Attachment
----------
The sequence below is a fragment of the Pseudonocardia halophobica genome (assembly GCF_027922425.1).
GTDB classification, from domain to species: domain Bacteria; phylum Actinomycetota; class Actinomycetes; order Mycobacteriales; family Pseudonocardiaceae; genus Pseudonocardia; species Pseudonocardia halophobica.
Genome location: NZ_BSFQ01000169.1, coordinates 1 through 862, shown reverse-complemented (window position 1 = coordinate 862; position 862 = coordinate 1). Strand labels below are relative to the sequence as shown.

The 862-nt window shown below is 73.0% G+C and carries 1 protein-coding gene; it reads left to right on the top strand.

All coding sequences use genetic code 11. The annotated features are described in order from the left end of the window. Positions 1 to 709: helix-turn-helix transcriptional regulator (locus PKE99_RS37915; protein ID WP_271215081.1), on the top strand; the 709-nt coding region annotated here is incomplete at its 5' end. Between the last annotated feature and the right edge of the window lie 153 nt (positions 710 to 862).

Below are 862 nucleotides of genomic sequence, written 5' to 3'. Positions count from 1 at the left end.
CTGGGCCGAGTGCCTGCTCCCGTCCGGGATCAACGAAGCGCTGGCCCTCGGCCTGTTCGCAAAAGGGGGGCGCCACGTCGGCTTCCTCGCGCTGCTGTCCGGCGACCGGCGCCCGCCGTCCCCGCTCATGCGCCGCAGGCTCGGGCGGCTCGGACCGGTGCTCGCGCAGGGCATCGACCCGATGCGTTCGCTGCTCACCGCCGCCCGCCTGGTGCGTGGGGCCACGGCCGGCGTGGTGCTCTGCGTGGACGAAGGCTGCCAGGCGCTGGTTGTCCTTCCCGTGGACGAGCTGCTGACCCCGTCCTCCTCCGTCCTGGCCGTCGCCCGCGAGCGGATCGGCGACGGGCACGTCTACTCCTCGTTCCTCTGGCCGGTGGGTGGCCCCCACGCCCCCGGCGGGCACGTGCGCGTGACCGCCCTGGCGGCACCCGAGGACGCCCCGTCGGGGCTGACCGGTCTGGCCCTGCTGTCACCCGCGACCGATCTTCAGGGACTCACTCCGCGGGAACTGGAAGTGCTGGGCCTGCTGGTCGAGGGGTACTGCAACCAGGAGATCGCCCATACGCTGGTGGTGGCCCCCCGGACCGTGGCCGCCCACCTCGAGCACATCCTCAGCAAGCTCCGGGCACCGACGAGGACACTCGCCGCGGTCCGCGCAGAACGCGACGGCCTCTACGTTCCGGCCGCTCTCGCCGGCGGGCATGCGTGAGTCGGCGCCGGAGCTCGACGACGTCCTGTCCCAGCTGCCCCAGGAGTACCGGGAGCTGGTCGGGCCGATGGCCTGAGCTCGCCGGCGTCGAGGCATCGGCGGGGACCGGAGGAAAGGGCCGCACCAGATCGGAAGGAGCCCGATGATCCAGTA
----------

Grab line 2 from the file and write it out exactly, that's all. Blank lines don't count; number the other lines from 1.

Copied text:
GTDB classification, from domain to species: domain Bacteria; phylum Actinomycetota; class Actinomycetes; order Mycobacteriales; family Pseudonocardiaceae; genus Pseudonocardia; species Pseudonocardia halophobica.